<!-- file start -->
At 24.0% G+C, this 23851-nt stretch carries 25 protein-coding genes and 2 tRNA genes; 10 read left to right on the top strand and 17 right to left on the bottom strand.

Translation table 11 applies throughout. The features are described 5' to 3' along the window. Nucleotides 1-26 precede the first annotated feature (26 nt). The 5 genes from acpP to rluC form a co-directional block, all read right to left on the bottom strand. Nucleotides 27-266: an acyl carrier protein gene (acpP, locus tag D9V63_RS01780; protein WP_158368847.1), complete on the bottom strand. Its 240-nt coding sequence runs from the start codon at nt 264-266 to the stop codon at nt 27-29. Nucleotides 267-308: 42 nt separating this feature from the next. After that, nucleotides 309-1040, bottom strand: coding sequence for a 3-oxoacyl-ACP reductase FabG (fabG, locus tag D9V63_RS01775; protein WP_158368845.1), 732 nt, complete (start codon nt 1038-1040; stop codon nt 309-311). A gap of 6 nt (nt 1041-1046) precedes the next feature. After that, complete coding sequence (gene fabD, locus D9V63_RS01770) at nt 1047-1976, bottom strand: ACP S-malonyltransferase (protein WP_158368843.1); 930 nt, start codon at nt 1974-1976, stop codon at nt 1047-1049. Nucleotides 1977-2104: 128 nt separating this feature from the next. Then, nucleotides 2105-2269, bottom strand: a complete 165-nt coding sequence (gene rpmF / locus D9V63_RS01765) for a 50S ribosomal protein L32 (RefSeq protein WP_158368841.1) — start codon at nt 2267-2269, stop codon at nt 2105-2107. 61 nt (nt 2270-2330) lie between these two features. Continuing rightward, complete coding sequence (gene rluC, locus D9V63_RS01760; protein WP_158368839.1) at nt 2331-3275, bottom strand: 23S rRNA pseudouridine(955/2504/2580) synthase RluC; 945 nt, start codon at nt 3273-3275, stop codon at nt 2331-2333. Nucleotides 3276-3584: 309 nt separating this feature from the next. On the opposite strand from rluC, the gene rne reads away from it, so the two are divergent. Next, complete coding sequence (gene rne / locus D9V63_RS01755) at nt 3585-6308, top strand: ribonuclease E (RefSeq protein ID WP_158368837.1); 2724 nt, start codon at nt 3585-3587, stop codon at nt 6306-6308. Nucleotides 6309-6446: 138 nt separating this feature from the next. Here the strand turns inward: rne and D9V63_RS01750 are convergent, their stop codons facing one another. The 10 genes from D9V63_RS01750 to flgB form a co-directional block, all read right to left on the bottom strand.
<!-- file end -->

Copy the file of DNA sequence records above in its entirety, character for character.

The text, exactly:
At 24.0% G+C, this 23851-nt stretch carries 25 protein-coding genes and 2 tRNA genes; 10 read left to right on the top strand and 17 right to left on the bottom strand.

Translation table 11 applies throughout. The features are described 5' to 3' along the window. Nucleotides 1-26 precede the first annotated feature (26 nt). The 5 genes from acpP to rluC form a co-directional block, all read right to left on the bottom strand. Nucleotides 27-266: an acyl carrier protein gene (acpP, locus tag D9V63_RS01780; protein WP_158368847.1), complete on the bottom strand. Its 240-nt coding sequence runs from the start codon at nt 264-266 to the stop codon at nt 27-29. Nucleotides 267-308: 42 nt separating this feature from the next. After that, nucleotides 309-1040, bottom strand: coding sequence for a 3-oxoacyl-ACP reductase FabG (fabG, locus tag D9V63_RS01775; protein WP_158368845.1), 732 nt, complete (start codon nt 1038-1040; stop codon nt 309-311). A gap of 6 nt (nt 1041-1046) precedes the next feature. After that, complete coding sequence (gene fabD, locus D9V63_RS01770) at nt 1047-1976, bottom strand: ACP S-malonyltransferase (protein WP_158368843.1); 930 nt, start codon at nt 1974-1976, stop codon at nt 1047-1049. Nucleotides 1977-2104: 128 nt separating this feature from the next. Then, nucleotides 2105-2269, bottom strand: a complete 165-nt coding sequence (gene rpmF / locus D9V63_RS01765) for a 50S ribosomal protein L32 (RefSeq protein WP_158368841.1) — start codon at nt 2267-2269, stop codon at nt 2105-2107. 61 nt (nt 2270-2330) lie between these two features. Continuing rightward, complete coding sequence (gene rluC, locus D9V63_RS01760; protein WP_158368839.1) at nt 2331-3275, bottom strand: 23S rRNA pseudouridine(955/2504/2580) synthase RluC; 945 nt, start codon at nt 3273-3275, stop codon at nt 2331-2333. Nucleotides 3276-3584: 309 nt separating this feature from the next. On the opposite strand from rluC, the gene rne reads away from it, so the two are divergent. Next, complete coding sequence (gene rne / locus D9V63_RS01755) at nt 3585-6308, top strand: ribonuclease E (RefSeq protein ID WP_158368837.1); 2724 nt, start codon at nt 3585-3587, stop codon at nt 6306-6308. Nucleotides 6309-6446: 138 nt separating this feature from the next. Here the strand turns inward: rne and D9V63_RS01750 are convergent, their stop codons facing one another. The 10 genes from D9V63_RS01750 to flgB form a co-directional block, all read right to left on the bottom strand.